ESI 2008
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Overview

Environmental Sustainability Index (ESI) is a comparative analysis of environmental achievements, challenges and priorities among Indian states. It is designed to sensitize, inform and empower citizens and policy makers. It aggregates quantitative data on states’ initial endowment and resource use trajectory, magnitude of pollution and its impact on human health & ecosystem vitality, policy & societal response to maintain and improve present environmental conditions into a composite index that provides the overall picture of state-level sustainability. ESI is developed with the objectives of: (1) Promoting information and evidence based policy making, (2) Prioritization in policy and budget allocation within the state, and (3) Measuring and monitoring sustainable development at the state level.

ESI measures the potential of states to maintain their environment in the coming decades given the various environmental resources that a state is endowed with. Dimensions of sustainability both as historical conditions and present efforts are mapped through 40 indicators in 28 states of India; and ESI is constructed as a composite index from these 40 key environmental indicators. Although there are no clear normative benchmarks or thresholds for ‘good’ performance on many of the indicators, scores on each indicator can be ranked from ‘best’ to ‘worst’. The index is constructed on this relative variation within the dataset thus providing a comparative benchmark for Indian states with their peers. Based on the aggregate ESI, states are categorized into five groups: most sustainable (top 20 percentile), more sustainable (60-80 percentile), medium sustainable (40-60 percentile), less sustainable (20-40 percentile) and least sustainable (bottom 20 percentile). Higher ESI for a state indicates the state has the benefit of better environmental quality and/or policy thus creating the potential to maintain its environment in the future. Lower ESI for a state is an indication of challenges in sustainable development due to higher pollution and degradation, more stress on the ecosystems and/or less responsive policies and institutions.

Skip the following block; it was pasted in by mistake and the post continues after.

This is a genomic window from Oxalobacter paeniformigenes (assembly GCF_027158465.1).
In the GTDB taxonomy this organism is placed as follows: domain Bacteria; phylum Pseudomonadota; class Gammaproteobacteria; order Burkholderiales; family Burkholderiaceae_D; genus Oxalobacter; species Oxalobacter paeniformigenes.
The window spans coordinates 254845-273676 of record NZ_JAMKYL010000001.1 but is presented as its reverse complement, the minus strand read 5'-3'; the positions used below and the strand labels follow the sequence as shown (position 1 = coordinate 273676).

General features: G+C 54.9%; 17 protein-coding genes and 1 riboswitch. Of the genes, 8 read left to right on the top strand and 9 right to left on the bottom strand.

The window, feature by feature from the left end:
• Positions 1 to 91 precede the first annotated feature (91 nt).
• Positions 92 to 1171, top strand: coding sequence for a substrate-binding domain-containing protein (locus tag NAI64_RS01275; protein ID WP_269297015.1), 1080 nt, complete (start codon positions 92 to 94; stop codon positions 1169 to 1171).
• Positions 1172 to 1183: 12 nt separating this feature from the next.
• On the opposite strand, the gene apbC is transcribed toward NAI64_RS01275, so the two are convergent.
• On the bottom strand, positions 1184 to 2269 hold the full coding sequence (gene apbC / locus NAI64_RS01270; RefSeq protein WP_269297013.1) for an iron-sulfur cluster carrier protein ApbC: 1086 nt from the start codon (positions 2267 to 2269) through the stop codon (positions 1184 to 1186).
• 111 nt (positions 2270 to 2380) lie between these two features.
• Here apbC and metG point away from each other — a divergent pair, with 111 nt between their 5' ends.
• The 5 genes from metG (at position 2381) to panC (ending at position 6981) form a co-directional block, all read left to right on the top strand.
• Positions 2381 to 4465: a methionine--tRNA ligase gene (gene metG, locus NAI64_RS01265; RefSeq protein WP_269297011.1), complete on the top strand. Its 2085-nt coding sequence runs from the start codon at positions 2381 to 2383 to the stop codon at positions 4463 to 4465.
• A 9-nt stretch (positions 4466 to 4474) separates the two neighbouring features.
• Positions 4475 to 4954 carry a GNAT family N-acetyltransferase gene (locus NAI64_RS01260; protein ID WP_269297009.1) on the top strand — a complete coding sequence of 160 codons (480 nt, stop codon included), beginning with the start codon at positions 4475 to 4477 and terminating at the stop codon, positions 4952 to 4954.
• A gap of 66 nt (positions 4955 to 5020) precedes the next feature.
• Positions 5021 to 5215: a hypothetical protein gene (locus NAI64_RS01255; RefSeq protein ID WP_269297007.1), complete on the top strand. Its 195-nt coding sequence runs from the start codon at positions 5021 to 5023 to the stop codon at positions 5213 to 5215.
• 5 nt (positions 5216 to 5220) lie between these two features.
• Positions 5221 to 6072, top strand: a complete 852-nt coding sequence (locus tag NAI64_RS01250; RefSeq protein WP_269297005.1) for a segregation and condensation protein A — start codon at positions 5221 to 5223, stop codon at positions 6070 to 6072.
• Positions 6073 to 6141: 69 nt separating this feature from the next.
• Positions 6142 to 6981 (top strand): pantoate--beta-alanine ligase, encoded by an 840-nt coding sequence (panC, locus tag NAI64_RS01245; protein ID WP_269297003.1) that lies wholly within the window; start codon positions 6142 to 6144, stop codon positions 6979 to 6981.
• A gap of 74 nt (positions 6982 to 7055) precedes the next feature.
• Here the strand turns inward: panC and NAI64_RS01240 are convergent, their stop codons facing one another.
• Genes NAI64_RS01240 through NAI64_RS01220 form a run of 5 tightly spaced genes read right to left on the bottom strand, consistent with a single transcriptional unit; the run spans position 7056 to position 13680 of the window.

ESI is developed based on the Driving Force-Pressure-State-Impact-Response framework. Thus the chain of causal links starting with ‘driving forces’ (Anthropogenic activities) through ‘pressures’ (pollution& waste) to ‘states’ (air quality, water quality) and ‘impacts’ on human health, eventually leading to political ‘responses’ (conservation, emission reduction) is reflected in the results. Since a state’s long term sustainability is a combination of the stock (historical endowment) and flow (environmental services and rate of resource extraction leading to depreciation of the stock); disaggregating states’ overall ESI into these components reveals some interesting patterns of sustainability.